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The BBC's Dr David Whitehouse
"This is Venus unveiled"
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Monday, 14 May, 2001, 23:06 GMT 00:06 UK
Radar looks for changes on Venus
Radar sees what lies beneath the clouds.
By BBC News Online science editor Dr David Whitehouse

The world's two largest radio telescopes have combined to peer beneath the perpetual cloud cover of Venus to reveal new details of the planet's surface.

Radio pulses were transmitted from the Arecibo radio telescope in Puerto Rico, bounced off Venus, and then picked up again by both the Arecibo and the new Robert C Byrd Green Bank Telescope (GBT) in West Virginia, US.

Only radar can see what lies underneath the brilliant white clouds that permanently cover the second planet out from the Sun.

And astronomers say that the combination of the GBT, the world's largest fully steerable radio dish, and the Arecibo dish, the world's most powerful radar, makes for an unmatched tool for studying Venus and other Solar System objects.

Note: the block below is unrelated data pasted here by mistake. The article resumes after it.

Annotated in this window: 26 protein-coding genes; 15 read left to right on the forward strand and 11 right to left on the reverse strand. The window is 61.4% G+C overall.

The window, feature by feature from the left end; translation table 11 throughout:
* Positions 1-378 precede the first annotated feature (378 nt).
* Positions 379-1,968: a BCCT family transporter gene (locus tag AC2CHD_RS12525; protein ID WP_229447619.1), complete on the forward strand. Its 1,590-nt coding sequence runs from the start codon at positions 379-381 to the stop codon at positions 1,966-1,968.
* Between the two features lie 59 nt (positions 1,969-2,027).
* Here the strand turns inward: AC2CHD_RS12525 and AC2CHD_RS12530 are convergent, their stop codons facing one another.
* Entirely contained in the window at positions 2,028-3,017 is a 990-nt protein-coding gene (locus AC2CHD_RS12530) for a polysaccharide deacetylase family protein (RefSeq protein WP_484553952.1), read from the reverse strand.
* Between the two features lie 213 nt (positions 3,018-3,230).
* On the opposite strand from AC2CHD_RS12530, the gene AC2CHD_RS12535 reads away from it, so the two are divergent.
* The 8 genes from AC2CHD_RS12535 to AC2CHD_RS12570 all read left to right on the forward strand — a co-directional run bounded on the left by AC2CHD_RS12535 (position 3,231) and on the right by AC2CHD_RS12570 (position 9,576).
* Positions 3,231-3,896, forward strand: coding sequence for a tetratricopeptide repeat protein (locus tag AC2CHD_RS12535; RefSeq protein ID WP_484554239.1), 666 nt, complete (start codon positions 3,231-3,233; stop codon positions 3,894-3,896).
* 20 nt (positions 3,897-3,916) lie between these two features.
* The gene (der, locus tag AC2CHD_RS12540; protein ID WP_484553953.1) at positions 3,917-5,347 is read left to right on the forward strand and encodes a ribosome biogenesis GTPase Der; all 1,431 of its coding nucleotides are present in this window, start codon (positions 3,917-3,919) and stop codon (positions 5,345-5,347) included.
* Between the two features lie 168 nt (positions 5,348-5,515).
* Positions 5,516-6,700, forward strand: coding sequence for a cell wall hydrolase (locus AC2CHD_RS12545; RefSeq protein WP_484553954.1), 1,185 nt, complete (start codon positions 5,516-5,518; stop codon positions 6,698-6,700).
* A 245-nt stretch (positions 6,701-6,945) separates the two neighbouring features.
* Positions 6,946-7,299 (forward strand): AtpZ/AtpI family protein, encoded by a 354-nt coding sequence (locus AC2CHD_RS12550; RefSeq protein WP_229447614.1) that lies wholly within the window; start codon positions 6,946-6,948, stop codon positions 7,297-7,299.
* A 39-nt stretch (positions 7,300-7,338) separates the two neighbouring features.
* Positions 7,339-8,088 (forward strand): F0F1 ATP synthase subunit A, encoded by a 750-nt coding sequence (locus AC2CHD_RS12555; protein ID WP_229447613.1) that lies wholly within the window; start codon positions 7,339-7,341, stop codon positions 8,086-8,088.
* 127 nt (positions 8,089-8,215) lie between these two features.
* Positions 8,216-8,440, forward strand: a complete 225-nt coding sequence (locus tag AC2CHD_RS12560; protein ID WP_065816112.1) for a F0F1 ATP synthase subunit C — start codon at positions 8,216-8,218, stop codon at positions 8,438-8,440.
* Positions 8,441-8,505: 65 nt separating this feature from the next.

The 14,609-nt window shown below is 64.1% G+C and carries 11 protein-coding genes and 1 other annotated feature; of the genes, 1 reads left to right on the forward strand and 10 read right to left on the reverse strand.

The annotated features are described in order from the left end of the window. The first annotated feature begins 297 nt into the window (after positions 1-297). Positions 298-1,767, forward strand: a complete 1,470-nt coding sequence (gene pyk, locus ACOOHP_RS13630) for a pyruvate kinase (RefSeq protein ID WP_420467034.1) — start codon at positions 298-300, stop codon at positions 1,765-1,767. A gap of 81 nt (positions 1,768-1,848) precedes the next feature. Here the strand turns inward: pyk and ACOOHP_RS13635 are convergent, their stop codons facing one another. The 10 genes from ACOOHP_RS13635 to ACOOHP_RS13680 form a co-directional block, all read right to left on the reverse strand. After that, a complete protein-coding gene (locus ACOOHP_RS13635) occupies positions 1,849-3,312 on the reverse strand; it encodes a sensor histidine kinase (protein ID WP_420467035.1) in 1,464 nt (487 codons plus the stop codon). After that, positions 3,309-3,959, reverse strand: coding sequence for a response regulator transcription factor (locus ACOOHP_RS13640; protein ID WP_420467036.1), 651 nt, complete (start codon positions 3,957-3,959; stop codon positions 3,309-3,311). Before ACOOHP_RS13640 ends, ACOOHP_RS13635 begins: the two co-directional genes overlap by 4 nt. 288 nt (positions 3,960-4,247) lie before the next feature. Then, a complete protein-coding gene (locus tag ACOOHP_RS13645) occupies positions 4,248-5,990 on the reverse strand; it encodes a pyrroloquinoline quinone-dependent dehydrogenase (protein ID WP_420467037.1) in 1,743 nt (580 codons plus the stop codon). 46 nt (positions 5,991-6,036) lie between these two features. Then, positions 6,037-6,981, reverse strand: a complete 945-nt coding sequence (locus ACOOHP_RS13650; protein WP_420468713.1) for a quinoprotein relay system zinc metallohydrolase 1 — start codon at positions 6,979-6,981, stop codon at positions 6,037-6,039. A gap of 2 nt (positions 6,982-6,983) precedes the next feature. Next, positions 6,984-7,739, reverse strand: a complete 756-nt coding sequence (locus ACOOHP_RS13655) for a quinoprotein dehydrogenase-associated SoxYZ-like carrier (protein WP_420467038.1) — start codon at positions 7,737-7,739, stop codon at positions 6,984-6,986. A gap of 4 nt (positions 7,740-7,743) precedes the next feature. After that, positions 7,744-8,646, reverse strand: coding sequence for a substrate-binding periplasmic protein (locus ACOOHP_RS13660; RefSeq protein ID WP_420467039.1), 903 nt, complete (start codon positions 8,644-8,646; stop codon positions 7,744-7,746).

Active planet

"Having a really big telescope like the new Green Bank Telescope to receive the radar echoes from small asteroids that are really close to the Earth and from very distant objects like Titan, the large moon of Saturn, will be a real boon to radar studies of the Solar System," said Professor Donald Campbell, of Cornell University.

Venus: Always cloudy.
A decade ago, the radar system on Nasa's Magellan spacecraft that circled the planet, probed the clouds of Venus to reveal its surface in detail.

These new studies using the GBT and Arecibo, the first since Magellan to cover large areas of the planet's surface, will provide images showing surface features as small as about one kilometre (0.6 miles) across.

The resulting images of the surface "are the first of many scientific contributions to come from the Robert C Byrd Green Bank Telescope, and a great way for it to begin its scientific career" said Paul Vanden Bout, director of the National Radio Astronomy Observatory (NRAO).

Venus may be a geologically active planet similar to the Earth. The new images will be used to look for changes due to volcanic activity, landslides and other processes that may have modified the planet since the Magellan mission.

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